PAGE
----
Interest is what you earn when you let people borrow your money. Some call it the price of renting your money. Obviously how much you will rent it (ie charge) for will depend on many things. We will focus on those things in a few lessons.
The basic idea of interest is that the riskier a loan is the more you will charge. We will focus on two main risks: default risk (the risk you won’t get repaid) and inflation risk (the risk you will be repaid with money that is not worth as much as that which you lent).
Generally speaking, the more debt you already have, the lower your credit ratings, and the more volatile your earnings are, the higher the default risk and hence the higher the rates that lenders will charge.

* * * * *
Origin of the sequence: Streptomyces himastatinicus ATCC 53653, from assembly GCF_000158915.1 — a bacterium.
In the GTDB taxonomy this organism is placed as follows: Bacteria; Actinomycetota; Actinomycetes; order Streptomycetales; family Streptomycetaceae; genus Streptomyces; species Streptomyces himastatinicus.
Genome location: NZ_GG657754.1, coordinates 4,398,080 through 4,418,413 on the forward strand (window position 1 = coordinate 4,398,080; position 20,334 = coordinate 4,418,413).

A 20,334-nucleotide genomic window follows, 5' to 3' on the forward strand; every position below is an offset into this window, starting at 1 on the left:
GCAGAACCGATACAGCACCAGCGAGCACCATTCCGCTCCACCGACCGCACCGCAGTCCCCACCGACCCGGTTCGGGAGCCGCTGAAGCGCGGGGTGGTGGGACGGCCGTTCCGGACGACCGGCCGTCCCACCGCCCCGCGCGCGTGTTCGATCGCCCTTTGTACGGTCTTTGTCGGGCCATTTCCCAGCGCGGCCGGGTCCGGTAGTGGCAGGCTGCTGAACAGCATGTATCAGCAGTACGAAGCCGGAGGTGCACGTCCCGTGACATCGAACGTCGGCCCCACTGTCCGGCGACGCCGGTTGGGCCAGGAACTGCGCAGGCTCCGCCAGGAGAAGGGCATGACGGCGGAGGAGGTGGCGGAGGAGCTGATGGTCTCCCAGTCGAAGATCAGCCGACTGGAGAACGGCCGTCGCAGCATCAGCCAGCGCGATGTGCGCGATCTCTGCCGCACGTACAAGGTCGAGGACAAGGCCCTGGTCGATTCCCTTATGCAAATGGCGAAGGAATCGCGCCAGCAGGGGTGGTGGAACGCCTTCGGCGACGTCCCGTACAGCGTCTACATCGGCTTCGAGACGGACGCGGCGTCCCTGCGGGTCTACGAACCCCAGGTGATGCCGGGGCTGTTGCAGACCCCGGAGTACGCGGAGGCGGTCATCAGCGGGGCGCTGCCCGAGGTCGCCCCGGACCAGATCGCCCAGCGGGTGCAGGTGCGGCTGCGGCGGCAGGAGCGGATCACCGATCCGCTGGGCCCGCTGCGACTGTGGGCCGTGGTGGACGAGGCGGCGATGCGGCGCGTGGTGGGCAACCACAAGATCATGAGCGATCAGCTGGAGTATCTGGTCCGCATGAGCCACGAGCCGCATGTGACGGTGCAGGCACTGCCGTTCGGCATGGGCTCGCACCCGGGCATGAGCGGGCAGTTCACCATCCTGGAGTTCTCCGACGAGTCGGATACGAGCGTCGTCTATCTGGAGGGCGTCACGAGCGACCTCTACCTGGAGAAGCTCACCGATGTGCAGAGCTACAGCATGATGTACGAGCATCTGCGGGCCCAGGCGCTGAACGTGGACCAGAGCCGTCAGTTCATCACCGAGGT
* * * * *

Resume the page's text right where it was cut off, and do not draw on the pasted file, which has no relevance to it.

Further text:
Inflation risk is more of a macro risk factor and depends on what the market expects inflation to be over the life of your loan. The higher this expectation, the higher the rate that will be charged. This was summarized by Irving Fischer in his famous Fisher Hypothesis which (at least when interest rates are relatively low) can be summarized as the nominal interest rate = the real interest rate + expected inflation.
Other things go into the determination of interest rates (regulation, liquidity, taxes, etc) but the big two remain inflation risk and default risk.